College of Humanities perspective series to shine a spotlight on free speech on college campuses

By Eric Swedlund, School of Humanities


The School of Humanities The first Perspectives series will address the issue of free speech on college campuses.

The event on April 26 in At the National Press Club in Washington, DC, speakers from academia, journalism, and nonprofit organizations will answer the questions “How Free is Speech on Campus, and Does it Matter?” speak to. The event will be moderated by Keith AllredExecutive Director of the National Institute for Civil Discourse at the University of Arizona.

The event will broadcast livewith a Discussion guide available, called Alain Philippe Durand, Dorrance Dean of the College of Humanities. The Perspectives Series begins at 3:00 p.m. Arizona time.

“What are the unique ways the liberal arts can inform this conversation about free speech on college campuses? This is often framed around legal or political arguments, but the humanities perspective is fascinating and unique that can bring new insights and understanding to the topic,” Durrand said. “Our hope is that this connects to larger questions about how people interact within a culture and how we overcome differences.”

Designed to bring together Thought leaders representing a variety of viewpoints The Perspectives series aims to do just that provide an in-depth and multi-faceted discussion of pressing issues and possible new solutions. Speakers present a wide range of ideas and opinions, while audiences are encouraged to challenge their own ideas as they consider a variety of other perspectives, Durand said.

Speakers at the opening event include:

  • Jeff Chang is a leader in racial justice movements and regularly speaks and writes on history, culture, politics and music. As Executive Director of the Institute for Diversity in the Arts, he has experience leading student-centric programs at Stanford. He is currently the senior advisor to Race Forward, a national non-profit organization building policy and movement focused on racial justice.
  • Michelle Deutchman is Executive Director of the UC National Center for Free Speech and Civic Engagement, working on all 10 UC campuses to shape and respond to the national and campus discourse on free speech. A law instructor at UCLA, she previously served as the Western States Attorney for the Anti-Defamation League, training administrators and law enforcement officials in upholding free speech while maintaining an inclusive campus environment.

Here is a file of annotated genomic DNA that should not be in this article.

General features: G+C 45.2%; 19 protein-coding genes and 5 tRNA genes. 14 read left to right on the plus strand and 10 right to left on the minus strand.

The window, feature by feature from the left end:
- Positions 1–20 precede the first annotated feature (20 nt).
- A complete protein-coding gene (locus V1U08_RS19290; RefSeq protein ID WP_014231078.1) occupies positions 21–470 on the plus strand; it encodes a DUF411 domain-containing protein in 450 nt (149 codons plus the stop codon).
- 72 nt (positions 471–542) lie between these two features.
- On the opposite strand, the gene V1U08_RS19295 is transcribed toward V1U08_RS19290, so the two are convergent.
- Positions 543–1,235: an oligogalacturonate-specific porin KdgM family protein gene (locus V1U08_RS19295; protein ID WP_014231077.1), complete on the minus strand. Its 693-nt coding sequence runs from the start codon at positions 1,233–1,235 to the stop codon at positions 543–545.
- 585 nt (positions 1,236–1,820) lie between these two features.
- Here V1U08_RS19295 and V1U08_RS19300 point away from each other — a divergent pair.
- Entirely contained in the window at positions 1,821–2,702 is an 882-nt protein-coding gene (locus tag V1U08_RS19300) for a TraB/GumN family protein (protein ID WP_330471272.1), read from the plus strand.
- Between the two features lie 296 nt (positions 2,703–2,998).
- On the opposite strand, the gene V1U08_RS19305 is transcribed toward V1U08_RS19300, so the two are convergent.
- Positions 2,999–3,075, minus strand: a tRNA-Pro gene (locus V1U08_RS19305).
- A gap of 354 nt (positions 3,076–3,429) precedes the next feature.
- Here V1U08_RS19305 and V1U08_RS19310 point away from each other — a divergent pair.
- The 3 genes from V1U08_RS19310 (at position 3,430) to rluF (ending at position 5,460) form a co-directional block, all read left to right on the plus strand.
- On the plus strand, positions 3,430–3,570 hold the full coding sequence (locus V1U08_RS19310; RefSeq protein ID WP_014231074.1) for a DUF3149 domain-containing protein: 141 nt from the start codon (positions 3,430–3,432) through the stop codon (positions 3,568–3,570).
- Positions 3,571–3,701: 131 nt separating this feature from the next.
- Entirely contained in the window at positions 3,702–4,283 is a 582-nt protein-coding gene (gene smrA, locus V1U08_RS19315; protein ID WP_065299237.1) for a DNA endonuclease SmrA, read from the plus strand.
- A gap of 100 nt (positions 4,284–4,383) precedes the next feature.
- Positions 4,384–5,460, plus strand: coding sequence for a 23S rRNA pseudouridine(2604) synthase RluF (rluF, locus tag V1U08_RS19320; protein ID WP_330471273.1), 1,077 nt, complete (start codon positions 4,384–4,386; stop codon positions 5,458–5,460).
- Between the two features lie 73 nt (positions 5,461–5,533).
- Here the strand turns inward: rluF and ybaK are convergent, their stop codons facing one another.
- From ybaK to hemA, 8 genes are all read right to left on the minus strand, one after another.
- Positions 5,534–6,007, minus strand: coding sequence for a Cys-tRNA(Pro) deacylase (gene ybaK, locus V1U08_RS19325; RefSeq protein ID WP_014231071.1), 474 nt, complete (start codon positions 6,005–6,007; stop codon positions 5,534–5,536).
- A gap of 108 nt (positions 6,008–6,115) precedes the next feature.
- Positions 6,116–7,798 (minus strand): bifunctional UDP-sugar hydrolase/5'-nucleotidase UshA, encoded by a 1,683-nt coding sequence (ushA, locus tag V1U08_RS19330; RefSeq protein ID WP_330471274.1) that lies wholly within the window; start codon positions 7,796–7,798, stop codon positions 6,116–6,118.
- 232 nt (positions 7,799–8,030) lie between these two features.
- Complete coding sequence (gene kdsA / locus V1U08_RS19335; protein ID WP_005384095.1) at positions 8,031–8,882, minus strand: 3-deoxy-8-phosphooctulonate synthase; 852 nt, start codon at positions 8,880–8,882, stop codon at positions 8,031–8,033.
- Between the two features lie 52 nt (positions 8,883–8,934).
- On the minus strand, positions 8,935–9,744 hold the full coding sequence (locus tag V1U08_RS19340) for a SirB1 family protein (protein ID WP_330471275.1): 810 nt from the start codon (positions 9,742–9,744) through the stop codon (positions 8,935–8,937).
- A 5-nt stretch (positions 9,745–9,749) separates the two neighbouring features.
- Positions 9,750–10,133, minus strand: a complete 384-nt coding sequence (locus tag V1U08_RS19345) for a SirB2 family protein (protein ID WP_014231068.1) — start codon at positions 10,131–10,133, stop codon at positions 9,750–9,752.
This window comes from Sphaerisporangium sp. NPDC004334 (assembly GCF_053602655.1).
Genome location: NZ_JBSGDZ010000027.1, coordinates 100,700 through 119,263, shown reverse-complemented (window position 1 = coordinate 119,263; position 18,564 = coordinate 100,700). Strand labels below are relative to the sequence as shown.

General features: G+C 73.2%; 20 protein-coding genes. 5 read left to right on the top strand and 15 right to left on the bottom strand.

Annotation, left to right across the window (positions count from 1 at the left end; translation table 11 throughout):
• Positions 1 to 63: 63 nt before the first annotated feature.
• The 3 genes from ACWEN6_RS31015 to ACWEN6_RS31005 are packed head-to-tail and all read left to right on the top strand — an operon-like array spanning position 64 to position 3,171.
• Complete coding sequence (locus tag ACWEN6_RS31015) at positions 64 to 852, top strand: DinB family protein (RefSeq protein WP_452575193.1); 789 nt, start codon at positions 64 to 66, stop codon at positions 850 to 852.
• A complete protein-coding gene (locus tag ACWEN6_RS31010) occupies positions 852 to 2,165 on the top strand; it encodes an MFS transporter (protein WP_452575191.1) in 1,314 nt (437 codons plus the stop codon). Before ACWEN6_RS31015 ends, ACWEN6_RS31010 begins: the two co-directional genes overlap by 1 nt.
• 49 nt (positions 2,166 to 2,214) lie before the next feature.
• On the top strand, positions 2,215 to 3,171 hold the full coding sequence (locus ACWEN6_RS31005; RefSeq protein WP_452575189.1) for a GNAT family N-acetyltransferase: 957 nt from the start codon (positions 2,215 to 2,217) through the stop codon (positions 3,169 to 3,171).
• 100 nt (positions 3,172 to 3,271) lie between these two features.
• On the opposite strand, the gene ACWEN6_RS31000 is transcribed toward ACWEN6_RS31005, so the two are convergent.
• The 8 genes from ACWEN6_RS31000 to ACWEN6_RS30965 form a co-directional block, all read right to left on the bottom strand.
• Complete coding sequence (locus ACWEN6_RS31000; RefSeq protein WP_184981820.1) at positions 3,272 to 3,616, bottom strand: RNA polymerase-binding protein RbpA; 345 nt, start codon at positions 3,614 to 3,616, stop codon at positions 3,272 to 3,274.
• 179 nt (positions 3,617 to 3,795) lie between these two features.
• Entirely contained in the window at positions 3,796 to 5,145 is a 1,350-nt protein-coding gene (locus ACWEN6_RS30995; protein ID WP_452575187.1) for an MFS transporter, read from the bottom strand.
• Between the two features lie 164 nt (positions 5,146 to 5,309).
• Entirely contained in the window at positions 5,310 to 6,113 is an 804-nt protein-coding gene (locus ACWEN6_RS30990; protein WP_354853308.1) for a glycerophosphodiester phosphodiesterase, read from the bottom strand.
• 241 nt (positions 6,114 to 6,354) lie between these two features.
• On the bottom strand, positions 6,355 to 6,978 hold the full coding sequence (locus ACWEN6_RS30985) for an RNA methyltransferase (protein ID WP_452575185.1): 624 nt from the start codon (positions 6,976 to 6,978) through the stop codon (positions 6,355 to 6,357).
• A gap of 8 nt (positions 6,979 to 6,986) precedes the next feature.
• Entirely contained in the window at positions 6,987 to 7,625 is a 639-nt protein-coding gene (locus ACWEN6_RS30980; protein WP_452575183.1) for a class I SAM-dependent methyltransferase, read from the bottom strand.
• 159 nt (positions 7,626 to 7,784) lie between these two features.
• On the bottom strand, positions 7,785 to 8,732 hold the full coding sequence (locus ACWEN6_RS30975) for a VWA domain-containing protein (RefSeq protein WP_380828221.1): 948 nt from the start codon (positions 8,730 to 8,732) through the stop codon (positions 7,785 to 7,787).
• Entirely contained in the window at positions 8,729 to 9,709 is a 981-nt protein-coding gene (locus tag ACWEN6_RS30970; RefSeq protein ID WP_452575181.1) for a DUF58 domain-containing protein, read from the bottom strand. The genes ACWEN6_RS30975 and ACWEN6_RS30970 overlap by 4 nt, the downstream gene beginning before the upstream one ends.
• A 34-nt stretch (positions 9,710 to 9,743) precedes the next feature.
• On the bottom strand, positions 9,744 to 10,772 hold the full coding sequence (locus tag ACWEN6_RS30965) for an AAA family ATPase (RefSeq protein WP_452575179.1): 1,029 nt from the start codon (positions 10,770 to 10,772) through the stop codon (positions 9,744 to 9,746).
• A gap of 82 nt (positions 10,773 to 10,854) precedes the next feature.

• Bill Kristol is a journalist and commentator for national news channels, who speaks on a wide range of topics, including foreign policy, constitutional law and political philosophy. He was the founder and editor-in-chief of The Weekly Standard and is currently the editor-in-chief of The Bulwark. Before running The Weekly Standard, Kristol ran the Project for the Republican Future. He has had many free speech conversations on his video platform, Conversations with Bill Kristol.

“The experts we have invited to this first Perspectives series are widely recognized and present a wide range of viewpoints. We are excited to introduce these speakers and show how important the humanities are for generating new insights, connections and solutions create,” said Durand. “We are offering the campus community and beyond a thoughtful way to address this complex issue.”

UArizona will also host the Humanities Leadership Summit in DC

That The Perspectives Series is part of the Fearless Inquiries Project, an ongoing flagship effort by the UArizona College of Humanities that aims to foster a national culture that values ​​open discussion, independent judgment, and challenging assumptions. The project is supported by a donation of $5.4 million from alumni Jacquelynn and Bennett Dorrance to endow the deanship of the philosophical faculty.

“People see the humanities as a way to think through different challenges and find answers and solutions in new ways,” Durand said. “Our goal is to show the power of the humanities, to spark these kinds of conversations, to open people’s minds to new perspectives and concepts, and to provide a framework for the synthesis and understanding of different viewpoints.”

That The Fearless Inquiries Project also includes faculty awards for research and teaching. The first Dorrance Dean’s Award for Opening the Canon was presented to Jacqueline Barrios, Assistant Professor at the Department of Public and Applied Humanities. And the Dorrance Dean’s Award for Research & Entrepreneurialism went to Kristy SlominskiAssistant Professor at the Institute for Religious Studies and Classical Philology.

In addition to the Perspectives Series, the College of Humanities is hosting a Humanities Leadership Summit on April 27 with prominent guests Shelly C. Lowe, a UArizona graduate recently appointed Chair of the National Endowment for the Humanities; Robert B. Townsend, who directs humanities, arts, and culture programs for the American Academy of Arts and Sciences; and leadership of other humanities programs around the country. The Summit will be held at the University of Arizona’s Center for Outreach & Collaboration in Washington, DC.

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